Revathi case can’t be heard because she’s freed


SHAH ALAM: The High Court ruled yesterday that it could not hear a habeas corpus application by a man whose wife had been detained by the Islamic authorities because she had been released on Thursday. 

Revathi Masoosai, 29, whose Muslim name is Siti Fatimah Abdul Karim, had been detained at the Baitul Aman Faith Rehabilitation Centre in Ulu Yam by the Selangor Islamic Religious Council since Jan 8. 

Revathi, who married Suresh Veerapan according to Hindu rites at a temple in Malacca in 2004 and has an 18-month-old daughter, was arrested after she had gone to the Syariah Court in Malacca to change her Muslim name and religion in her identity card. 

Justice Su Geok Yiam, who was scheduled to hear Suresh's application yesterday morning, ruled she would not because it was now academic since Revathi had been released. 

She dismissed the argument of counsel Karpal Singh that she should still hear the application because the case was of public interest and would have an impact on similar cases in the future. 

Karpal Singh had also argued that it was important that Revathi disclose to the civil court what had happened in the Syariah Court when she had gone to change her name and religion and her subsequent detention and release after 178 days. 

Haniff Khatri, counsel for the Selangor Islamic Religious Council, replied that the council maintained the detention was lawful and that, following the release, this court was the wrong forum to determine its legality. 

In his application, Suresh, also 29, said his wife had gone to the Malacca Religious Department first to change her name and religion after their marriage but that officers there had told her to go to the Syariah Court there. 

He claimed that no one had issued any order against them living as husband and wife prior to Revathi's arrest.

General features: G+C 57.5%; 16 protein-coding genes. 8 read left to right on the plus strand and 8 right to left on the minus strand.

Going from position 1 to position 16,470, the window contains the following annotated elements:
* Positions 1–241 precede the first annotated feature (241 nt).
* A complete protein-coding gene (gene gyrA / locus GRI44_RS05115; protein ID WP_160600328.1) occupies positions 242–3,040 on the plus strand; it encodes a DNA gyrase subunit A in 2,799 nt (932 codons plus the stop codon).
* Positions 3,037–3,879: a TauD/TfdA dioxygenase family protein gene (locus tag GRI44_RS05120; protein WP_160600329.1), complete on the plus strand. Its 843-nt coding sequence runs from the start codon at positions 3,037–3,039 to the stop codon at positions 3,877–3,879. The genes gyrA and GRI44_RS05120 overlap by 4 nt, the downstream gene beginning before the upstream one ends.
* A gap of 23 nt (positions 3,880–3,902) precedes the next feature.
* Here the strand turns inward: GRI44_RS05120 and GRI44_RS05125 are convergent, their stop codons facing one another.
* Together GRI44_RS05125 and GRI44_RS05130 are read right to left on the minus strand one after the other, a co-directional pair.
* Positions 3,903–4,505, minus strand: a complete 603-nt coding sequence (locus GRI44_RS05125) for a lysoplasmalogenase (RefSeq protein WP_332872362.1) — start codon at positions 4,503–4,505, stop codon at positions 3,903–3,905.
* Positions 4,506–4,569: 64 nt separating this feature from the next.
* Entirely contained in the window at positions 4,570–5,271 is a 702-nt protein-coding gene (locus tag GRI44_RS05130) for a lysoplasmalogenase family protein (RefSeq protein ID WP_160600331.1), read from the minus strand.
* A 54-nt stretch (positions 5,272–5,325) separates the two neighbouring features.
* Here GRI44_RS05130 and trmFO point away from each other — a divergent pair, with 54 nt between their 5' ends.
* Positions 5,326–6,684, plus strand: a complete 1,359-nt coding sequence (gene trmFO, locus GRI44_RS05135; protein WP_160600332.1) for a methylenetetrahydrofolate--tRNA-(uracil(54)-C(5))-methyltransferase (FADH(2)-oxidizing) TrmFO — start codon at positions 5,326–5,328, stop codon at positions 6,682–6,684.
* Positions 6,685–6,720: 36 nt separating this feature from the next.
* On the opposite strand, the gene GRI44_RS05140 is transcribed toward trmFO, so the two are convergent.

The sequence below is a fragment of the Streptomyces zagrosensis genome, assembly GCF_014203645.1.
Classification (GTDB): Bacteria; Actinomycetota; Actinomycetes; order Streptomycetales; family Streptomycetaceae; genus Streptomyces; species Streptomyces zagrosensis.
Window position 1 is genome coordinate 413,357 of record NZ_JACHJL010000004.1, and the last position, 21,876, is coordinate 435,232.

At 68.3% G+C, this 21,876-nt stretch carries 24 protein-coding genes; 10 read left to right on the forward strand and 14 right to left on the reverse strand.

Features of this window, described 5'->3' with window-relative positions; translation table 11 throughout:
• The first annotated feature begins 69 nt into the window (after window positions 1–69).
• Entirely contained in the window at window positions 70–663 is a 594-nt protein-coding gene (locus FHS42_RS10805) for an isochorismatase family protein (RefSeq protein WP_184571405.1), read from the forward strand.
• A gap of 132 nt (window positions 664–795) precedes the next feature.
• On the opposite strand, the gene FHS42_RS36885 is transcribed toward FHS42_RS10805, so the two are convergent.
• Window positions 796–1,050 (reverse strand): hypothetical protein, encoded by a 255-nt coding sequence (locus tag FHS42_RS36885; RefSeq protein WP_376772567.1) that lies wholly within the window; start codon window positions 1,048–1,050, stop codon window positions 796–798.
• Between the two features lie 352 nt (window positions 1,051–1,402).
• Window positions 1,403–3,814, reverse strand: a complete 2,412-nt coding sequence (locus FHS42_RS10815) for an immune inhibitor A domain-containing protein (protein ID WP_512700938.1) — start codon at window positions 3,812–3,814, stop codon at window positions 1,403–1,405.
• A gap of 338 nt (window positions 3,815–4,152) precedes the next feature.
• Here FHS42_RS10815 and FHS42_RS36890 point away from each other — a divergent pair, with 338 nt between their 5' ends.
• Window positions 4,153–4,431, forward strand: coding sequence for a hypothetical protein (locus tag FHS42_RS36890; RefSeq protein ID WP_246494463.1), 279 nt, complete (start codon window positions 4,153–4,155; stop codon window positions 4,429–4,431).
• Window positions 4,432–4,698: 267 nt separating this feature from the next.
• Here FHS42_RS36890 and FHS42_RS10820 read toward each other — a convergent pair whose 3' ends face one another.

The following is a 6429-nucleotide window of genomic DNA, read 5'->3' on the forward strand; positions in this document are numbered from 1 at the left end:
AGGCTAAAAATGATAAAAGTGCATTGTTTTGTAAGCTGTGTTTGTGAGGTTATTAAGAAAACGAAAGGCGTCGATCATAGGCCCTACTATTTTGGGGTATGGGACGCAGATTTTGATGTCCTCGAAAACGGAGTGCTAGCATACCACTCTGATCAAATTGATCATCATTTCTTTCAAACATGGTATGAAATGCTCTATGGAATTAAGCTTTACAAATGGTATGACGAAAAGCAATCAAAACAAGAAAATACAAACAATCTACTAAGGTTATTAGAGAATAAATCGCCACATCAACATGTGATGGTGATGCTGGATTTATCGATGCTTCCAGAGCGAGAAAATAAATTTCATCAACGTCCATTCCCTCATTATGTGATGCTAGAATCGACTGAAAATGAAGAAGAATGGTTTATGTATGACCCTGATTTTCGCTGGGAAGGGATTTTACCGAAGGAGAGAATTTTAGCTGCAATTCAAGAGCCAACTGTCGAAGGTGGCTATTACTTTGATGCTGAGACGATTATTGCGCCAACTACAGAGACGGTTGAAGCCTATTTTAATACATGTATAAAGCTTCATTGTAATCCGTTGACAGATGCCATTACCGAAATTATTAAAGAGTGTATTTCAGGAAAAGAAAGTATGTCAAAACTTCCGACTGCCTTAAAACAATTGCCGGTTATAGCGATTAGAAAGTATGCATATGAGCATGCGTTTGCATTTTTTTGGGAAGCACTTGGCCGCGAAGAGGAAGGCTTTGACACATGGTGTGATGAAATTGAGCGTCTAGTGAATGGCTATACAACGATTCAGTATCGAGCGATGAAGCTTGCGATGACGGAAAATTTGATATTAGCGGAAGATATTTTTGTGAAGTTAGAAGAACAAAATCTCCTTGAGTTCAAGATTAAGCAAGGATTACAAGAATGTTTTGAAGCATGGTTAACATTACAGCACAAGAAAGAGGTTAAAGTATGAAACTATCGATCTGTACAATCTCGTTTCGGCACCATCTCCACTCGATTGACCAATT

Karpal Singh told reporters later he would file an appeal on Monday. 

He added it was strange for the Malacca Syariah High Court to set a condition on Revathi’s release that she would have to live with her parents, as Revathi is an adult. 

Revathi, who was also present, said her mother had been a Hindu and her father a Christian, until they converted to Islam. 

She said, however, that her mother had raised her as a Hindu and that she continued to practise the religion after her marriage. 

Revathi said she had wanted to change her name and religious status because she was a practising Hindu. 

Malaysian Hindu Sangam president Datuk A. Vaithilingam was happy that Revathi had been released but said forcing her to live with her parents was treating her like a child, reports LEE YUK PENG. 

“She is a mother and she has the right to take her child and live where she wants,” he said, adding that the conditions imposed by the Syariah High Court in releasing her infringed on her rights.  

The Bar Council was also concerned about such conditions being imposed on an adult, said its chairman Ambiga Sreenevasan. 

“We expect an unconditional release. It is unusual to force an adult to live with her parents,” she said.  

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